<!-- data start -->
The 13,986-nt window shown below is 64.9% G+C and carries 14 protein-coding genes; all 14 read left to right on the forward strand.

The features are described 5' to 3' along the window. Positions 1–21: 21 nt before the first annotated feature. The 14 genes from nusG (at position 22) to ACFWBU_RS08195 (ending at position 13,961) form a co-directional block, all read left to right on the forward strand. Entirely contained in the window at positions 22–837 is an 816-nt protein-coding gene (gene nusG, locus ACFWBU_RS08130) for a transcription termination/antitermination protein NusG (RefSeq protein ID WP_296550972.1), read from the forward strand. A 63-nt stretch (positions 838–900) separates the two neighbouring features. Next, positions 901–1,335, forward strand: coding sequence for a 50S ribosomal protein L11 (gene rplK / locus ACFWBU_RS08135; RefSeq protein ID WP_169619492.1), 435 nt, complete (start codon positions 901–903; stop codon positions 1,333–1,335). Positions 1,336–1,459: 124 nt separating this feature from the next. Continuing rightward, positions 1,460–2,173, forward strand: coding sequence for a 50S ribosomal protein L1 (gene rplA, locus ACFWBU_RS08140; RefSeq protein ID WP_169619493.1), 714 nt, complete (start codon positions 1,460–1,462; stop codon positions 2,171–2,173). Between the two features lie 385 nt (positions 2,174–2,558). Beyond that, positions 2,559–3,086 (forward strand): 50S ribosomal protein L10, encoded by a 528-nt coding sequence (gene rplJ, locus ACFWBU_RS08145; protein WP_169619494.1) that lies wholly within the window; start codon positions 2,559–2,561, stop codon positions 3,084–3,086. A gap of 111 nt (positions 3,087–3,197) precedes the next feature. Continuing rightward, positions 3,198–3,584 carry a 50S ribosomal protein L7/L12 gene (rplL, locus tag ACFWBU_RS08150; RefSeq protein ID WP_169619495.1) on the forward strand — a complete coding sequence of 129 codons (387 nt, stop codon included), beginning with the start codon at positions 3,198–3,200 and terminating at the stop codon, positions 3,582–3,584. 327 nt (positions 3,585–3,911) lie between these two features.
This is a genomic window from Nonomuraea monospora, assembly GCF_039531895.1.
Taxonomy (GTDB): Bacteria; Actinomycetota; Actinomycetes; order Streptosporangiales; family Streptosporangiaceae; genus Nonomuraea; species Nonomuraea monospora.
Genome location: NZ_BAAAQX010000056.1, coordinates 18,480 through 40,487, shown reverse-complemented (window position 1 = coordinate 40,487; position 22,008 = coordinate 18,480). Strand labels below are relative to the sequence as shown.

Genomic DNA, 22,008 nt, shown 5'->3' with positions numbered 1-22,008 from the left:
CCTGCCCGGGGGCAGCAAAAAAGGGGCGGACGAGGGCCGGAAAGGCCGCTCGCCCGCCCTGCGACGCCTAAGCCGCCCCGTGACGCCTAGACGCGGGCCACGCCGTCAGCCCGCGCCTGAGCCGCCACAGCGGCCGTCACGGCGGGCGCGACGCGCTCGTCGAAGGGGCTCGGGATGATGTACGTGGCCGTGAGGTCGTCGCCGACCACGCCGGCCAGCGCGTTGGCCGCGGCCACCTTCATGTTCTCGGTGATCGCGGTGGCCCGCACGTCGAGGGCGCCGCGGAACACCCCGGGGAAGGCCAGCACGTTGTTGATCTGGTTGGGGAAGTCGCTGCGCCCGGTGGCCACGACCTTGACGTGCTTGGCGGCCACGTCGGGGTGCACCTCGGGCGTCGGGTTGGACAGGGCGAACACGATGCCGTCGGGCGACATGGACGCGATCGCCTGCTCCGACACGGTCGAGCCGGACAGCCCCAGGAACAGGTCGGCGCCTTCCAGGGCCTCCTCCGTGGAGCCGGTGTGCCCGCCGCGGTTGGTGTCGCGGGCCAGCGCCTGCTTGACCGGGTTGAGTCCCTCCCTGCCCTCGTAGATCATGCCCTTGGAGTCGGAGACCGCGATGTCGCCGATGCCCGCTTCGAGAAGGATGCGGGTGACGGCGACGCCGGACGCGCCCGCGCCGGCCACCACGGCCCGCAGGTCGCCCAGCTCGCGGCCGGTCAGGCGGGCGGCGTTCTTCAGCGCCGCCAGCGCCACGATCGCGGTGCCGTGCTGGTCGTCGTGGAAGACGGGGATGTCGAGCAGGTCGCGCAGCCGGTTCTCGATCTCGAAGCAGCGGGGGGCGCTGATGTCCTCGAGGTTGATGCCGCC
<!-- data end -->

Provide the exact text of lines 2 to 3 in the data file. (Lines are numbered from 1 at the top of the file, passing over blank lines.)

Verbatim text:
The features are described 5' to 3' along the window. Positions 1–21: 21 nt before the first annotated feature. The 14 genes from nusG (at position 22) to ACFWBU_RS08195 (ending at position 13,961) form a co-directional block, all read left to right on the forward strand. Entirely contained in the window at positions 22–837 is an 816-nt protein-coding gene (gene nusG, locus ACFWBU_RS08130) for a transcription termination/antitermination protein NusG (RefSeq protein ID WP_296550972.1), read from the forward strand. A 63-nt stretch (positions 838–900) separates the two neighbouring features. Next, positions 901–1,335, forward strand: coding sequence for a 50S ribosomal protein L11 (gene rplK / locus ACFWBU_RS08135; RefSeq protein ID WP_169619492.1), 435 nt, complete (start codon positions 901–903; stop codon positions 1,333–1,335). Positions 1,336–1,459: 124 nt separating this feature from the next. Continuing rightward, positions 1,460–2,173, forward strand: coding sequence for a 50S ribosomal protein L1 (gene rplA, locus ACFWBU_RS08140; RefSeq protein ID WP_169619493.1), 714 nt, complete (start codon positions 1,460–1,462; stop codon positions 2,171–2,173). Between the two features lie 385 nt (positions 2,174–2,558). Beyond that, positions 2,559–3,086 (forward strand): 50S ribosomal protein L10, encoded by a 528-nt coding sequence (gene rplJ, locus ACFWBU_RS08145; protein WP_169619494.1) that lies wholly within the window; start codon positions 2,559–2,561, stop codon positions 3,084–3,086. A gap of 111 nt (positions 3,087–3,197) precedes the next feature. Continuing rightward, positions 3,198–3,584 carry a 50S ribosomal protein L7/L12 gene (rplL, locus tag ACFWBU_RS08150; RefSeq protein ID WP_169619495.1) on the forward strand — a complete coding sequence of 129 codons (387 nt, stop codon included), beginning with the start codon at positions 3,198–3,200 and terminating at the stop codon, positions 3,582–3,584. 327 nt (positions 3,585–3,911) lie between these two features.
This is a genomic window from Nonomuraea monospora, assembly GCF_039531895.1.